First-Time Kayakers

As we’ve discovered on recent kayaking expeditions, it can take a little bit of time to get used to paddling and maintaining balance in a wobbly water-going vessel like a kayak. Fortunately for less experienced kayakers, New York is actually the perfect low-cost place to “get your feet wet.” As we mentioned in our earlier look at New York sporting culture, the New York Department of Parks and Recreation rents out free kayaks every weekend at three piers along the Hudson River. It’s a great way to try out the sport and see if you like it before investing in a longer or more expensive outing. Fabulous views of the Manhattan skyline come free with signup.

If you’re ready for something sligthly more adventurous, head to Brooklyn for free kayaking on Jamaica Bay launched by the National Park Service. The bay, which is within the Gateway National Recreation Area, harbors a refreshingly diverse assortment of wildlife and unspoiled views. It’s easy to forget you’re still in the city until a huge jumbo jet roars overhead on its way to nearby JFK Airport. Groups like the Sebago Canoe Club sponsor Jamaica Bay wildlife expeditions for when you’re ready for a higher level of difficulty.

NYC for Kayaking Pros
Kayaking can be frustrating for first timers who don’t know how to paddle or accidentally tip their boat, but as you get more experienced, it can be a tremendously rewarding sport. This is especially true in New York City, where a little persistence can reward paddlers with some awesome views of the city and a totally unique perspective on its waterways and harbor.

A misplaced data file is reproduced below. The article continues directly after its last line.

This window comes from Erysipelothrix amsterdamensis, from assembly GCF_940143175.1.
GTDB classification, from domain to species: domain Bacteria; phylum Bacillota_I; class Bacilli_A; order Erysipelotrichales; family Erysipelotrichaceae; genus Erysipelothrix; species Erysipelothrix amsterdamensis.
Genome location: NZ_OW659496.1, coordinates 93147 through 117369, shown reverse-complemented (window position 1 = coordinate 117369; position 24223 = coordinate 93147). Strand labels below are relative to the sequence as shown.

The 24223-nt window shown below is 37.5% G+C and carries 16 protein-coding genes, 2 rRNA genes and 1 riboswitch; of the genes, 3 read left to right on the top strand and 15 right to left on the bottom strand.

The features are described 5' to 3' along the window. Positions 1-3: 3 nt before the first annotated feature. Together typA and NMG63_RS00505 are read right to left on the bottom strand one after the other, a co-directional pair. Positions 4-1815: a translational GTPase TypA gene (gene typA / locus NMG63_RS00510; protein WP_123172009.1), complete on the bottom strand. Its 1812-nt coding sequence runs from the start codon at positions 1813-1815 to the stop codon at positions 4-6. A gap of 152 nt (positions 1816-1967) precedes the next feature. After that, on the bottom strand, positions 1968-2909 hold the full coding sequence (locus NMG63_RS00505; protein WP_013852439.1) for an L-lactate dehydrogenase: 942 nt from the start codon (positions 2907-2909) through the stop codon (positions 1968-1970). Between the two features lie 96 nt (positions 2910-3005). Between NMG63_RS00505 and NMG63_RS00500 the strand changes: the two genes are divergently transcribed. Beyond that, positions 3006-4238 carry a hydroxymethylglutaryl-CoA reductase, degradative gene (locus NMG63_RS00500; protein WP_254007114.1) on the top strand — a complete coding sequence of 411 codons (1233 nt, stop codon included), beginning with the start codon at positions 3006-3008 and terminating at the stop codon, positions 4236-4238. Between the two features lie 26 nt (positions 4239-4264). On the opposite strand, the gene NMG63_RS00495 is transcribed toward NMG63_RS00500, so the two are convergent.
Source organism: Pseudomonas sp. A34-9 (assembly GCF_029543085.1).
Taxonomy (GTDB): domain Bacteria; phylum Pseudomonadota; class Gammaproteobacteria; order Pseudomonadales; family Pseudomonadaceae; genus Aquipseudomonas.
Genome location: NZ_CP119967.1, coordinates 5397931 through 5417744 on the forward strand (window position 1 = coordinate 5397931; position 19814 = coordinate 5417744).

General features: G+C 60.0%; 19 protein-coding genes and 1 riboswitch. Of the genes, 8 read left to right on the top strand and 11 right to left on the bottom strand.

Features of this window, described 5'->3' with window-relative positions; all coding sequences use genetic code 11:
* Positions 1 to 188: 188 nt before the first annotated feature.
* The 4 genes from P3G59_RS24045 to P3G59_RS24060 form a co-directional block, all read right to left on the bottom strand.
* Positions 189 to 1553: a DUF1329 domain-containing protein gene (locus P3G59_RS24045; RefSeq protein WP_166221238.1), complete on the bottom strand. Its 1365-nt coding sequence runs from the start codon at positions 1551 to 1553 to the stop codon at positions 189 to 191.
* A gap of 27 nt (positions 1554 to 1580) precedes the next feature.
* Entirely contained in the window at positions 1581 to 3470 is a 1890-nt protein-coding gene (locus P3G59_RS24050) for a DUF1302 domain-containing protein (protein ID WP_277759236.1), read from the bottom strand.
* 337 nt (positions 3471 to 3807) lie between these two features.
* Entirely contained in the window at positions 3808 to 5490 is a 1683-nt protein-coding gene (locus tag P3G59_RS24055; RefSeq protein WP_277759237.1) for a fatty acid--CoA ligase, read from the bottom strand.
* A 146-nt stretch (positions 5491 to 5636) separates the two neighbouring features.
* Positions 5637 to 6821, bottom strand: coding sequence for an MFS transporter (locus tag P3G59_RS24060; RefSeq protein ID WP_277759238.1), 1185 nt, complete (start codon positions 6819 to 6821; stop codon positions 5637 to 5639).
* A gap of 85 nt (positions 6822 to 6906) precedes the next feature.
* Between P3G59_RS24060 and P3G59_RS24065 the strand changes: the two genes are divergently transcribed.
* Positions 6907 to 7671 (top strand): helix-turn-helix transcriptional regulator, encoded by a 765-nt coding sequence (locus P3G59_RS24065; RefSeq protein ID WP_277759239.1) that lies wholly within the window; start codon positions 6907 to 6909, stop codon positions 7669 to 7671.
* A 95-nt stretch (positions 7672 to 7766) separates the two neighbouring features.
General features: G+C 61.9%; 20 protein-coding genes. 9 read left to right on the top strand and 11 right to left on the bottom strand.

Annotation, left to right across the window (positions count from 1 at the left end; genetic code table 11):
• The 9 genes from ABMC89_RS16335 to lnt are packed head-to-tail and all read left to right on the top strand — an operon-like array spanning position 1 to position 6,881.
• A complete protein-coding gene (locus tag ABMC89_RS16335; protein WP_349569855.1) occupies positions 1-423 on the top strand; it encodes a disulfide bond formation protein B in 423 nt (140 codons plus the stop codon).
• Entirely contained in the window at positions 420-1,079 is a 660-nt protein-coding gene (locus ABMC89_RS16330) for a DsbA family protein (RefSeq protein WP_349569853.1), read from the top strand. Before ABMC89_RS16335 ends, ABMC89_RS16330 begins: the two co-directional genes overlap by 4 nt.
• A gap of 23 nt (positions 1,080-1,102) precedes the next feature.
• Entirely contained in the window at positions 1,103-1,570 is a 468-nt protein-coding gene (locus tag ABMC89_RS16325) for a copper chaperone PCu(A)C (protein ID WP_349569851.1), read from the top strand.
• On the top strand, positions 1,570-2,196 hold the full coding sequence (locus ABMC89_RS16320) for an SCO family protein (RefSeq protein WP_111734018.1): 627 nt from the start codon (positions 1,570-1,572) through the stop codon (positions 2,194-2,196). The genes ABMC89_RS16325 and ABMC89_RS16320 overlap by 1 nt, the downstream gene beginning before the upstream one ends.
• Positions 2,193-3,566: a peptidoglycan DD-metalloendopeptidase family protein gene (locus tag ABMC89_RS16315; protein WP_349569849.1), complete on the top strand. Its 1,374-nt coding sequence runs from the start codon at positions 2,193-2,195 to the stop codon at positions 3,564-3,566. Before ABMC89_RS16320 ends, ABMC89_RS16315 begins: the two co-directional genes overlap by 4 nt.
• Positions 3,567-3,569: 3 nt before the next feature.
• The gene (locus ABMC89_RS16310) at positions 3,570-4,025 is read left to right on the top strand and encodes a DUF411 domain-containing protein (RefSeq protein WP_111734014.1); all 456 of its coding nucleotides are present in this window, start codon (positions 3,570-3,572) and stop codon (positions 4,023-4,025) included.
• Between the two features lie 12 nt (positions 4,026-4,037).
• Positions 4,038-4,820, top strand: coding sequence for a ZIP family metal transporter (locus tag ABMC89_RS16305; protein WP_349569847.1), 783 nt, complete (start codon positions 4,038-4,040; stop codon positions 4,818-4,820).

Groups like the Manhattan Kayak Company specialize in trips for intermediate and advanced kayakers, taking them up close and personal with some of New York’s most famous sites. For around $100-200, paddlers can arrange specialized tours of the Statue of Liberty, the New Jersey Palisades and circumnavigation of Manhattan. These trips, typically lasting around 4 hours, are test of stamina and skill, but not without their rewards. It can be a surprising revelation to experience the city from this vantage point, slowly paddling through New York Harbor as you’re passed by huge cargo ships, the Manhattan skyline beyond as your backdrop.

Through the Gadling Lens: how I manage my photographs while I’m on vacation

Last week, I received an e-mail from Gadling reader Nick:

Can you spend some time discussing what happens after you get home from vacation – photographic workflows, etc? That’s one thing that seems to be missing.

As it happens, I’m currently on vacation: last week, we had friends staying with us in Houston, and this week my family and I are in New York City, so this topic is pretty timely. That said, I’m not entirely sure I’m the right person to be giving advice on this since: